Hungarian Gulyasleves, Goulash sou - wikipedia.org
Goulash (plural: goulashes) is primarily a soup, also existing as stew, usually made of beef, onions, vegetables, spices and ground paprika powder. The name originates from the Hungarian gulyas ([ˈɡujaːʃ] listen (help·info)), the word for a cattle stockman or herdsman. In Slovakia, goulash is also popular, and the word gulas means "mishmash".
Gulyas is a typical food of Hungary (often called "Goulash"). Gulyasleves is prepared as a soup (leves meaning soup). The dish Gulyas or Bogracsgulyas was traditionally a thick stew made by cattle stockmen; today, it is still prepared in both soup and stew form. The traditional Hungarian stews Goulash, Porkolt, and Paprikas all originated as herdsmens stews and are considered to be the national dishes of Hungary. It is best to keep them simple: they do not really need anything other than the meat, onions and paprika (hot and/or mild), although garlic, a little tomato for the colour, a small amount of caraway seed, fresh green pepper when in season, and wine for game, are always acceptable. Other herbs and spices should be avoided. Flour is used only for paprikas (see below), never for gulyasleves or porkolt.
Hungarian Goulash - wikipedia.org
An important rule for all kinds of goulash, porkolt and paprikas is to start by frying the onions in the fat until light gold (never darker), take the pan off the fire, immediately add the paprika powder to the hot mixture and stir well, then add the meat and stir again to coat the meat well with the onion-fat-paprika mixture before returning the pot to the fire. This ensures that the flavour of the paprika is released by contact with the hot fat, but that it does not burn or become bitter, which can easily happen if the pan is not taken off the fire first.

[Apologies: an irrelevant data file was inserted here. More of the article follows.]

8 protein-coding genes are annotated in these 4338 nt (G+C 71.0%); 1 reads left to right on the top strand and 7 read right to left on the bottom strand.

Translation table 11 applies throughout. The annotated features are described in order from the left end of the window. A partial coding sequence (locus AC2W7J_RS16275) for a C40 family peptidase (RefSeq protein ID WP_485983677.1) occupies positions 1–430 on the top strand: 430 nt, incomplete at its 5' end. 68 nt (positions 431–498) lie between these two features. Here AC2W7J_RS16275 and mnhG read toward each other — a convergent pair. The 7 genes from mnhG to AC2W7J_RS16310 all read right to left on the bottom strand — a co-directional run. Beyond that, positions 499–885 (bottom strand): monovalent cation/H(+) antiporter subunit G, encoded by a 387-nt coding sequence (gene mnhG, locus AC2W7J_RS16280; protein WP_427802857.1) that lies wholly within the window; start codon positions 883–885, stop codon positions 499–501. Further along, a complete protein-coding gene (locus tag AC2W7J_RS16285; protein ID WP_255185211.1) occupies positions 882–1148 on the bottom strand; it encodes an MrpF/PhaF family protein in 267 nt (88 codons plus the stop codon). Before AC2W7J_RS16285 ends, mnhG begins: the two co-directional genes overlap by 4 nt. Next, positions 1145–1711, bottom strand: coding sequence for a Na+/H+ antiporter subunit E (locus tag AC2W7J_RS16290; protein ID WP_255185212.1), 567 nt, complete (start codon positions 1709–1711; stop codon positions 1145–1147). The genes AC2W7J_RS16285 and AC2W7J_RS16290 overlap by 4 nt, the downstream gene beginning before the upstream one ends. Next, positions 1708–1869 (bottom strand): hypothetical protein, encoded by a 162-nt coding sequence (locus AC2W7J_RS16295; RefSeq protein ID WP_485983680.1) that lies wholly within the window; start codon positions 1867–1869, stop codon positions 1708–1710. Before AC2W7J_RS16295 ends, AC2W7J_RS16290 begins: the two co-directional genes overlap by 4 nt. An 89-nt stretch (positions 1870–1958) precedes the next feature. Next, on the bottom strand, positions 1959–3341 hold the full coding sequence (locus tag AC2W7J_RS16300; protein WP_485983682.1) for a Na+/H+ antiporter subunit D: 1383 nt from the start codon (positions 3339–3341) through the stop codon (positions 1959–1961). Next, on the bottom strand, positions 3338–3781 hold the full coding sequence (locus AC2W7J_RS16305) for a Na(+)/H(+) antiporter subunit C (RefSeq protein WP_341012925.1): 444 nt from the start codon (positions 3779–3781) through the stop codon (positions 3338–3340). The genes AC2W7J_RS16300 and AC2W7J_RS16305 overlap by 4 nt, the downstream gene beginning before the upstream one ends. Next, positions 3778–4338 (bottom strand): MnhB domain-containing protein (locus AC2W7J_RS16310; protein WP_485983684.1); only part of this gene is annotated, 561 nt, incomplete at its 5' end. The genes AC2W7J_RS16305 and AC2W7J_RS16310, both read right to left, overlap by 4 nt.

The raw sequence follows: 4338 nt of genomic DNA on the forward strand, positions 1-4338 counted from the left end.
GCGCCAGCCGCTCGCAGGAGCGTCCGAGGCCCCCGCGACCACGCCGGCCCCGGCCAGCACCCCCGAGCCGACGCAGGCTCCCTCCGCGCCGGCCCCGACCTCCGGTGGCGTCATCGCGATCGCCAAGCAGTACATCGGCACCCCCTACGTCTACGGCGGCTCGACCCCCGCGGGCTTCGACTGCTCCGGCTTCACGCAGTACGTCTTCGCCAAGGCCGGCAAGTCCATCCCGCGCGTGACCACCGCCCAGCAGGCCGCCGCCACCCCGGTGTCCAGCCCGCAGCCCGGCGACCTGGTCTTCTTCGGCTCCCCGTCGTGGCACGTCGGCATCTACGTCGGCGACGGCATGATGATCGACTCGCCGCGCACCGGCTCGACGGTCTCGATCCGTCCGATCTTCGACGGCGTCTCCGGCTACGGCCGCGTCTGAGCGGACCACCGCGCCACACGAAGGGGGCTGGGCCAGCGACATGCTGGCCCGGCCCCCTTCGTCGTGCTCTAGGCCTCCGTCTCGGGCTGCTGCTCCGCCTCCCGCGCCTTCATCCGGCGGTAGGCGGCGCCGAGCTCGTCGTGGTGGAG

Goulash can be prepared from beef, veal, pork, or lamb. Typical cuts include the shank, shin, or shoulder; as a result, goulash derives its thickness from tough, well-exercised muscles rich in collagen, which is converted to gelatin during the cooking process. Meat is cut into chunks, seasoned with salt, and then browned with sliced onions in a pot with oil or lard. Paprika is added, along with water or stock, and the goulash is left to simmer. After cooking a while, garlic, whole or ground caraway seeds, or soup vegetables like carrot, parsnip, peppers (green or bell pepper), celery and a small tomato may be added. Other herbs and spices could also be added, especially hot chili peppers, bay leaf and thyme. Diced potatoes may be added, since they provide starch as they cook, which makes the goulash thicker and smoother. A small amount of white wine or wine vinegar may also be added near the end of cooking to round the taste. Goulash may be served with small egg noodles called csipetke. The name Csipetke comes from pinching small, fingernail-sized bits out of the dough (csip =pinch) before adding them to the boiling soup.